ROME - As the faithful marked Christmas Day, political and religious leaders called for peace and reconciliation amid flickers of hope in places long plagued by conflict.
In Iraq, Christians made their way past checkpoints yesterday to fill Baghdad churches in numbers unthinkable a year ago. In the West Bank town of Bethlehem, where tradition says Jesus was born, Christians celebrated in an atmosphere of hope raised by the renewal of Israeli-Palestinian peace talks.
For them, and for all those in the "tortured regions" of the world, Pope Benedict XVI prayed that political leaders would find "the wisdom and courage to seek and find humane, just and lasting solutions."
Benedict, delivering his Christmas Day address from the central balcony of St. Peter's Basilica, urged the crowd to rejoice over the celebration of Christ's birth, which he hoped would bring consolation to all people "who live in the darkness of poverty, injustice and war."
In violence-ridden Baghdad, venturing out in large numbers late at night is still unthinkable, so the Iraqi capital's Christians celebrated Midnight Mass in midafternoon on Christmas Eve.
Yesterday, about 2,000 went out to the Mar Eliya Church in the east of Baghdad, where Iraq's Cardinal Emmanuel III Delly, leader of the ancient Chaldean Catholic Church, celebrated Mass. He told the congregation that Iraq is "a bouquet of flowers of different colors, each color represents a religion or ethnicity, but all of them have the same scent."
He congratulated Muslims for their Eid al-Adha holiday, falling near Christmas, and Muslim clerics - both Sunni and Shiite - attended the service in a sign of unity.
"May Iraq be safe every year, and may our Christian brothers be safe every year," Shiite cleric Hadi al-Jazail told AP Television News outside the church. "We came to celebrate with them and to reassure them."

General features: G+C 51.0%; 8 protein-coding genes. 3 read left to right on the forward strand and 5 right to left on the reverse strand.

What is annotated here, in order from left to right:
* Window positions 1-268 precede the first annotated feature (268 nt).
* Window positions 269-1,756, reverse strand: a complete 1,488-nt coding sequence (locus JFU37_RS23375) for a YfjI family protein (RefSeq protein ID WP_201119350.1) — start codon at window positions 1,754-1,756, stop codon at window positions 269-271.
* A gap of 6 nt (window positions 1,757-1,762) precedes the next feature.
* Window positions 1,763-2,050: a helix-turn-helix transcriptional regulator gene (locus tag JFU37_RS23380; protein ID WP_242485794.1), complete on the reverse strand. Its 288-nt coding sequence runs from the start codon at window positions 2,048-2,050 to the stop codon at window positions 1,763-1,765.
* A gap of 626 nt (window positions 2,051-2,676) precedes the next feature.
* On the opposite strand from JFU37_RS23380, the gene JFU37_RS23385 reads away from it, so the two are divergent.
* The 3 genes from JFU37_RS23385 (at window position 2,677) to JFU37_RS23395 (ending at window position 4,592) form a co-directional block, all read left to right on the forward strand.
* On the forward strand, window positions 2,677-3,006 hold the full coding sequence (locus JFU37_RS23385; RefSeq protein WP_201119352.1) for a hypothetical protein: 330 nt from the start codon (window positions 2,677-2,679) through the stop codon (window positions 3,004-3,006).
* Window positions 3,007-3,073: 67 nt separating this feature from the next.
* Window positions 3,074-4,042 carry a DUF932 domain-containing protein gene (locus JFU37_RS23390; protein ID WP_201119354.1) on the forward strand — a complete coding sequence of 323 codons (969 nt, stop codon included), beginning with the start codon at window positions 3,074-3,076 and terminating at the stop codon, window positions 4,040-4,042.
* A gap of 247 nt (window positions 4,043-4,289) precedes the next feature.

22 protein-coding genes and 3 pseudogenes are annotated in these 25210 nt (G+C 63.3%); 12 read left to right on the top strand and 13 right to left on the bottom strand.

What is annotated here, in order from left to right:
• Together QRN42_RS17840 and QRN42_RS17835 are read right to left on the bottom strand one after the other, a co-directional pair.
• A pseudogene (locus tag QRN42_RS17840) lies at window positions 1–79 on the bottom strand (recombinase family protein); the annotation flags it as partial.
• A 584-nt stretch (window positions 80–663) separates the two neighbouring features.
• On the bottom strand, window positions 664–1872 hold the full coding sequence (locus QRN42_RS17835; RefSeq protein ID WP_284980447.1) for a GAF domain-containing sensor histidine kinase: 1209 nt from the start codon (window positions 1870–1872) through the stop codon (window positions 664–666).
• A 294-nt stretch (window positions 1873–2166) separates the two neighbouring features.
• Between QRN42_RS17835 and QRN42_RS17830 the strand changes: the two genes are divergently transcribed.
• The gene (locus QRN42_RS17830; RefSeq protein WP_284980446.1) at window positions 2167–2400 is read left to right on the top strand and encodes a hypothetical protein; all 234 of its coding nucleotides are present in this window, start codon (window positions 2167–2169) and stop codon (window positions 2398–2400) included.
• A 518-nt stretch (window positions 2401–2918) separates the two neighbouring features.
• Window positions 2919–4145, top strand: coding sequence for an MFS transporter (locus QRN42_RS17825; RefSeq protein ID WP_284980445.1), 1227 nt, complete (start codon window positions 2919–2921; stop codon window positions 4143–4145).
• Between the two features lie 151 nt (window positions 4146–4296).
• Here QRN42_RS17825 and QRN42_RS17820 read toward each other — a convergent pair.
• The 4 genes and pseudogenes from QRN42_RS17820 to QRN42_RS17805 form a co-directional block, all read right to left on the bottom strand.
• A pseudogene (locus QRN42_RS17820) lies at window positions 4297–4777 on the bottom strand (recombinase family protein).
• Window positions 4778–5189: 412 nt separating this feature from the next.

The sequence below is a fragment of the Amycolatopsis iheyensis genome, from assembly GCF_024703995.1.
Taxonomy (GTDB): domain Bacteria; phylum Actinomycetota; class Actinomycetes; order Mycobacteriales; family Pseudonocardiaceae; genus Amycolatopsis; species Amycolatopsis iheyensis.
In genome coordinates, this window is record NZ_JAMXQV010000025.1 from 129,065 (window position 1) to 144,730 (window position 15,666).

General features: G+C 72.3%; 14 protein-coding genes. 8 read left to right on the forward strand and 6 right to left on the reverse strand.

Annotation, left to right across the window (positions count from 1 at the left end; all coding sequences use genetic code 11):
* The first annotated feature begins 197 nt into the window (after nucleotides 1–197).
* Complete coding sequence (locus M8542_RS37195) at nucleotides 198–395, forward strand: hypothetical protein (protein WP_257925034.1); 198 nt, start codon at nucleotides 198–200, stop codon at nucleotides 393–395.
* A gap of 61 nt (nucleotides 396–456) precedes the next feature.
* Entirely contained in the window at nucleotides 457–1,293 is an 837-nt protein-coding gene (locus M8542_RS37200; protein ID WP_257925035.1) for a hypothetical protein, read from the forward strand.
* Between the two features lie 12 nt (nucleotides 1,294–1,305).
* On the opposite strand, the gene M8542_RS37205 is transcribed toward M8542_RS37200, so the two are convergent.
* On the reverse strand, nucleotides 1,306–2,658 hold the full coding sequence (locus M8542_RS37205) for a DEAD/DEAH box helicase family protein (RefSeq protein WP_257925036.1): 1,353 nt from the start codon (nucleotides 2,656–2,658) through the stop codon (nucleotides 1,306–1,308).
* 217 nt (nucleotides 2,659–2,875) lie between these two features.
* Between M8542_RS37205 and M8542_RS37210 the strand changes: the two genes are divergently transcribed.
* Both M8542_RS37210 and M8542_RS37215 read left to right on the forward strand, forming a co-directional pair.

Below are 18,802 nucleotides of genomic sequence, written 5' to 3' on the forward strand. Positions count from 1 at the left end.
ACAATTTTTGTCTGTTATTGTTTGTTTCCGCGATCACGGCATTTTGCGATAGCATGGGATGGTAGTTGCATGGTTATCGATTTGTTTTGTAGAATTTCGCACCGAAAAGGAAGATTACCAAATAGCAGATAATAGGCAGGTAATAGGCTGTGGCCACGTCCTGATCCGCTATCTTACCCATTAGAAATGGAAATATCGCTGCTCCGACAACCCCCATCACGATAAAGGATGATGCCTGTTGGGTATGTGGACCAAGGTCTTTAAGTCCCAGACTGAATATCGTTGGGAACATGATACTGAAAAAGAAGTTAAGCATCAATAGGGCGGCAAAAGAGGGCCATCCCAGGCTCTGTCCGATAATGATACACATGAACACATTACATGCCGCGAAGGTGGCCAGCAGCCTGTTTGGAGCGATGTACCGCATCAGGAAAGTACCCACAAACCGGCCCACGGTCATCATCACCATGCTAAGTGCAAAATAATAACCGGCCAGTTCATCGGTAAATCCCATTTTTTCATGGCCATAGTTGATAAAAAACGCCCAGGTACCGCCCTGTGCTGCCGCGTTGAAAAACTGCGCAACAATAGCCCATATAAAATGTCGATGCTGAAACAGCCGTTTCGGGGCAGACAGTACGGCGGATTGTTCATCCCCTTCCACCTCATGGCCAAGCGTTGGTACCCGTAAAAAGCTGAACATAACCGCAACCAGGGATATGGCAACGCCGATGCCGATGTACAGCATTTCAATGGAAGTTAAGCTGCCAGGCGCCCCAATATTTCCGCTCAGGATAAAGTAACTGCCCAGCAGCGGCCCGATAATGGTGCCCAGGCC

Christian pilgrims in Bethlehem filled the ancient Church of the Nativity, waiting in line to see the grotto that marks Jesus' traditional birthplace.
The large numbers and the cacophony of languages were evidence that more visitors were there this year than in the last several years.
The outbreak of the Palestinian uprising against Israel in late 2000 and the fighting that followed had clouded Christmas celebrations in Bethlehem for years, battering the tourism industry that is the city's lifeline.
Science teacher Kiel Tilley, 23, of Charlevoix, Mich., said the relaunch of Israeli-Palestinian peace talks reassured him before his trip to Bethlehem, saying, "The peace process made me feel safer."
His time there, he said, was "very powerful and meaningful to me. . . . It's very moving to visit a place which I always read about in the Bible."
In Afghanistan, British soldiers in Helmand province found a little joy far from home at a meal where they wore red Santa hats and opened gifts. U.S. service members went to early Christmas Mass at a base in Kabul.
Britain's Queen Elizabeth II spoke to the nations of the Commonwealth in a message on television and the Internet, urging people to think of the needs of the vulnerable and disadvantaged living on society's edge.
At Canterbury Cathedral, the Archbishop of Canterbury Rowan Williams, the spiritual leader of the 77-million-member Anglican Communion, urged his flock to protect the environment, saying "human greed" threatened to distort Earth's fragile balance.